So, rather than debate the merits of the beliefs themselves, I think it’s more interesting to recognise the fact that human belief in the supernatural is a common across both time and culture and to examine that phenomenon. Is there something about the human mind that predisposes us to believe? If so, what is it and what are its origins? If we are predisposed to believe, what does this mean for our concept of ourselves as objective assessors of evidence?


To help us tackle these questions we have some first class speakers lined up in the shape of psychologists Malcolm Schofield and Dr Ian Baker. Both are based at the University of Derby and are active researchers in just this area. I have already discussed the evening with them quite a bit and, as you would expect, both are very knowledgeable and passionate about their subject.


As usual the evening will consist of about 45-60 minutes of presentations from the speakers, with Ian and Malcolm tackling the heart of the issue and me exploring some of the philosophical implications of their ideas. After that, we’ll open it to the audience to see what you have to say.


At the last philosophical evening when we discussed equality with guest Katharine Jenkins we had some really fantastic contributions from the audience and the debate was lively and well informed. But after the event several people approached me to say that they had really wanted to say something but they were too scared – please don’t be! The discussion can only be enriched by different perspectives on the issues and everyone’s point of view will be listened to respectfully.


As always it’s free but you need to book your place through QUAD, you can do so through the link above. If you have any questions you can contact me through here or via Twitter.


See you there!

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Equality discussion at Quad – June 18

The free will discussion at Quad that took place at the end of March was a fantastic evening with around 45 people attending and making very insightful and informed contributions to the debate. Guest speaker Joe Saunders started us off by introducing the concept of freedom and talked a little about his philosophical idol Immanuel Kant. After Joe’s introduction I reviewed some recent psychological studies which showed that our decisions and actions aren’t as free as we think they are, and argued that in light of this we might have to rethink our conception of ourselves as free agents. Joe then replied, arguing persuasively in favour of freedom. After the talks, the discussion opened up to the audience who had some interesting comments to make on a variety of related topics. Thanks to all that attended and contributed. And special thanks to Joe Saunders who was a fine speaker and advocate of freedom. I hope to get Joe back in the future to contribute to future discussions.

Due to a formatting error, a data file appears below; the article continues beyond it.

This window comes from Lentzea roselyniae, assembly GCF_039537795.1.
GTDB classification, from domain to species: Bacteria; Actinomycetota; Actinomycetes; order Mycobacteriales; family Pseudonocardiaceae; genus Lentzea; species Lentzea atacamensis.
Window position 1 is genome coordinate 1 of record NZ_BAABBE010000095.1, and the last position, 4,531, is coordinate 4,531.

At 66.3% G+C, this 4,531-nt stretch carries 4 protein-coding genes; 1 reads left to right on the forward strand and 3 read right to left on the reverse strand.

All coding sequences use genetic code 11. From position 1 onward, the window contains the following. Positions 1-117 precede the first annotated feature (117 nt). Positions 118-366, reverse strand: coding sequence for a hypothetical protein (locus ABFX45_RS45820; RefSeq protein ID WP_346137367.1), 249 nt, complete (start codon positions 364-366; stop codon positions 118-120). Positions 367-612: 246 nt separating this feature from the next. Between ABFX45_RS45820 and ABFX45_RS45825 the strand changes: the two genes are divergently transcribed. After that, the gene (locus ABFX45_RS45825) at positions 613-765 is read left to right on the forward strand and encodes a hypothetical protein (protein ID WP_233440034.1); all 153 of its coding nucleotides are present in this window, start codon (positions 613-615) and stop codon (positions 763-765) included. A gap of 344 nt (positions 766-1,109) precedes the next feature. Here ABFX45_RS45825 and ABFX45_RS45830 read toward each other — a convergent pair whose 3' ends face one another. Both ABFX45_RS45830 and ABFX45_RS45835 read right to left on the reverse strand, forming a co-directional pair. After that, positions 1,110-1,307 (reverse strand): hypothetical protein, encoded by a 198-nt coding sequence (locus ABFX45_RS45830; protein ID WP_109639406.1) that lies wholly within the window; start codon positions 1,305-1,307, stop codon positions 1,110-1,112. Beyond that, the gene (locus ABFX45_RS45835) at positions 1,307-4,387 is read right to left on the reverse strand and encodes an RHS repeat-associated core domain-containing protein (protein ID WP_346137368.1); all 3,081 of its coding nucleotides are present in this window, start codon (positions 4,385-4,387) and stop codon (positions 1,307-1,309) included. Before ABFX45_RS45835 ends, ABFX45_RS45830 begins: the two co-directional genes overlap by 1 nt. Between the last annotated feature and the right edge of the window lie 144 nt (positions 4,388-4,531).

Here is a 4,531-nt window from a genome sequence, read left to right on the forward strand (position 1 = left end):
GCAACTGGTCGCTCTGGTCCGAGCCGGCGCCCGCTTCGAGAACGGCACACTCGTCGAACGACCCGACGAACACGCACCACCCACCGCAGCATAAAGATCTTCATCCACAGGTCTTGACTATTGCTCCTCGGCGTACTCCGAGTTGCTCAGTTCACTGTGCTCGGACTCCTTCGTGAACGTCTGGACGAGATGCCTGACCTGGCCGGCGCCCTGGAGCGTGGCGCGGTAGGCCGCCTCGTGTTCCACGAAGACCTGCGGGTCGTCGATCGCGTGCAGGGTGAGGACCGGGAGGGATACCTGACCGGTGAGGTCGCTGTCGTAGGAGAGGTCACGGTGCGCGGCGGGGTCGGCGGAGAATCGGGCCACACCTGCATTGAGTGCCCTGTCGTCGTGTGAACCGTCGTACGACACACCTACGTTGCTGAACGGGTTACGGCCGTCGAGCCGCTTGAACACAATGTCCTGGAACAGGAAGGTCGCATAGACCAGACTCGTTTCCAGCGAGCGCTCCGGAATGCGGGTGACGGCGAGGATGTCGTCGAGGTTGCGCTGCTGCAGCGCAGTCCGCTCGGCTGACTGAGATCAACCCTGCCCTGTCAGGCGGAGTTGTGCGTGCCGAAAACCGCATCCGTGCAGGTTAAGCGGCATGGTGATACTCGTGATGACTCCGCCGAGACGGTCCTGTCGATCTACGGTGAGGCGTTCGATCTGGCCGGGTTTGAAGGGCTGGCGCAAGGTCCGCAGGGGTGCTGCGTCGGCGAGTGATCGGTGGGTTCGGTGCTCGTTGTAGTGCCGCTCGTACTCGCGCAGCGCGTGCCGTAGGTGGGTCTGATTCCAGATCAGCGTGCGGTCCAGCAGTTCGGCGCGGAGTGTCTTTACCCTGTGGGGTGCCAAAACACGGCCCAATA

The next discussion will take place on 18 June (1830-2000) where we will examine the concept of ‘equality’. What different types of equality are there? And which, if any, should we aim to achieve? I’m very happy to have secured Katharine Jenkins from the University of Sheffield as guest speaker. Katharine is an excellent philosopher with an original and compelling contribution to make on this topic, so I am very excited about hearing her speak. The format will be the same as usual, with Katharine and I spending about 45 minutes to an hour introducing the topic and identifying the main areas of debate before we open it up to the audience for general discussion.

It’s football season at Quad, so I will try to illustrate some of my philosophical points using some examples from the world of football. This shouldn’t be too hard, as the massive wage differential between top and bottom, and the recent furore over sexist comments made by the chief executive of the Premier League show that most types of inequalities that exist in society also exist within in the world of football. If you aren’t into football don’t worry, I won’t labour the point.

The aim of the evening is to get you thinking critically and challenging your own assumptions about equality. You can come along just to listen, or you can make a contribution to the debate. Either way, I hope it’s going to be a fun evening that will get you thinking.

Places are free but limited, click on the link to the Quad website below to book your place.

If you have any questions, type them into the Twitter thing to the right of the page, or email me at “garfordmoore” followed by “” don’t type the quote marks or the “followed by” bit obviously, I write it like that to avoid spam bots.